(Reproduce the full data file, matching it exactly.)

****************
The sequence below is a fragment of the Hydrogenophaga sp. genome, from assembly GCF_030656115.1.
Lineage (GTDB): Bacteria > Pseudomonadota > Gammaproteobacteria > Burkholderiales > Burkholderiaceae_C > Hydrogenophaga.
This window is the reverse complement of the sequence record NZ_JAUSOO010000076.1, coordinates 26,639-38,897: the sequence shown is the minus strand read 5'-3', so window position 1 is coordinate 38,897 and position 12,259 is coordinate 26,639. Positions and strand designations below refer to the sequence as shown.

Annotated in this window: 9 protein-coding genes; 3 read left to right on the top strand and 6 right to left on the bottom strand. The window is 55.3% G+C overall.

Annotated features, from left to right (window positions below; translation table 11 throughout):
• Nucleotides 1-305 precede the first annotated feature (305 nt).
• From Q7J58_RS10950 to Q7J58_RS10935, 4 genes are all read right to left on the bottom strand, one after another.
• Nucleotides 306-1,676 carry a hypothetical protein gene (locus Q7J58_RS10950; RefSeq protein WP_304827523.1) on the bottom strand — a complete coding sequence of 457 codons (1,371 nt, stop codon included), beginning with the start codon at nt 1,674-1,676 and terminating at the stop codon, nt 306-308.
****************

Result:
The sequence below is a fragment of the Hydrogenophaga sp. genome, from assembly GCF_030656115.1.
Lineage (GTDB): Bacteria > Pseudomonadota > Gammaproteobacteria > Burkholderiales > Burkholderiaceae_C > Hydrogenophaga.
This window is the reverse complement of the sequence record NZ_JAUSOO010000076.1, coordinates 26,639-38,897: the sequence shown is the minus strand read 5'-3', so window position 1 is coordinate 38,897 and position 12,259 is coordinate 26,639. Positions and strand designations below refer to the sequence as shown.

Annotated in this window: 9 protein-coding genes; 3 read left to right on the top strand and 6 right to left on the bottom strand. The window is 55.3% G+C overall.

Annotated features, from left to right (window positions below; translation table 11 throughout):
• Nucleotides 1-305 precede the first annotated feature (305 nt).
• From Q7J58_RS10950 to Q7J58_RS10935, 4 genes are all read right to left on the bottom strand, one after another.
• Nucleotides 306-1,676 carry a hypothetical protein gene (locus Q7J58_RS10950; RefSeq protein WP_304827523.1) on the bottom strand — a complete coding sequence of 457 codons (1,371 nt, stop codon included), beginning with the start codon at nt 1,674-1,676 and terminating at the stop codon, nt 306-308.